Antivaxxers are as dangerous as coronavirus as we crave jab

One of the ways we keep our spirits up during this Covid pandemic is by pinning our hopes on a vaccine. At least most of us do.

But there’s a group of people who couldn’t care less, the antivaxxers – people who oppose the use of vaccines on principle, despite roomfuls of data showing they’re effective, safe and could save the planet from outbreaks of killer diseases.

Try as I might, I can’t get my head around the vehement denial of fact and science with which antivaxxers confront the vaxxers.

It approaches religious zealotry that won’t tolerate any religion but its own.

I’ve been having run-ins with antivaxxers for years and I’d assumed such was the destructive nature of Covid-19, and so great was the need to protect the planet with a vaccine, that there’d be an outbreak of rational thinking in the antivaxx community. No such luck.

The antivaxxers are very much alive and well in the US.

Anthony Fauci, virologist and Covid advisor to Donald Trump, has said it’s unlikely there’ll be comprehensive uptake of a vaccine against the coronavirus in the US.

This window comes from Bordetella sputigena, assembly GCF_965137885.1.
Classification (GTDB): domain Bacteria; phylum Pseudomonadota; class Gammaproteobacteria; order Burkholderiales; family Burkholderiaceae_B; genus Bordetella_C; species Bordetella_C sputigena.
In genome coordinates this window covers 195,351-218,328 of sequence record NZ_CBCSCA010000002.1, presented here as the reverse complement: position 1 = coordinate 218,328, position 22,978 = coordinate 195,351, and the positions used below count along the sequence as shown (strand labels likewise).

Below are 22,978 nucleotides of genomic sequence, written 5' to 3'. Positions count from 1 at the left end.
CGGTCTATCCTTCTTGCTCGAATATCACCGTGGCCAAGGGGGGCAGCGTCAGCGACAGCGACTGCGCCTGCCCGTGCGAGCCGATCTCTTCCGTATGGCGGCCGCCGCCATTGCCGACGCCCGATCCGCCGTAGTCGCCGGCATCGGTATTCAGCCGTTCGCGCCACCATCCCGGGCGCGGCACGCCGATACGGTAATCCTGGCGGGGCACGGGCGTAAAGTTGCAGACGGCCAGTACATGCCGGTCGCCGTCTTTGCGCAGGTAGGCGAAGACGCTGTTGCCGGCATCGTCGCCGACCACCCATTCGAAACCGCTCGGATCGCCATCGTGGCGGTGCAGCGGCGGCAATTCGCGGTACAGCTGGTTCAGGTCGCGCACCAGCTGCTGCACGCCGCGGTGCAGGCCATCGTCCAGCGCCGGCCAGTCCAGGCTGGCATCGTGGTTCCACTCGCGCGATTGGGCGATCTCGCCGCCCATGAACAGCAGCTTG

He expects it to be around 70-75%, a level insufficient to achieve herd immunity.

Popular suspicion of science remains a lethal threat to the human race.

Dr Fauci laments “a general anti-science, anti-authority, anti-vaccine feeling” in the US.

I lament it ­everywhere. I’m at a loss to come up with arguments that might persuade an antivaxxer.

The science is ­impeccable, especially US science. Yet fewer than half the US respondents in a recent survey said they’d have a Covid-19 shot.

Mind you a substantial number of people believe the Earth is flat, less than 10,000 years old, and that the human race was created in its present form by God in the same timeframe.

I know scientific knowledge creeps forward by a process of disproof.

In other words, a scientific theory stands because all other explanations have been disproved.

Furthermore, it’s in the public domain so it can be scrutinised and criticised. And it still stands.

But the refusal to acknowledge ­scientific fact does harm. Just think of the scientific falsehood that the MMR vaccine is linked to autism.

Refusals to be immunised with it have caused measles epidemics around the world.

This research was published in Britain and is still believed by antivaxxers even though the perpetrator has since been struck off the medical register.

We must stand firm against them because they will cost lives wherever they hold sway. Their pseudoscience is as dangerous as the virus.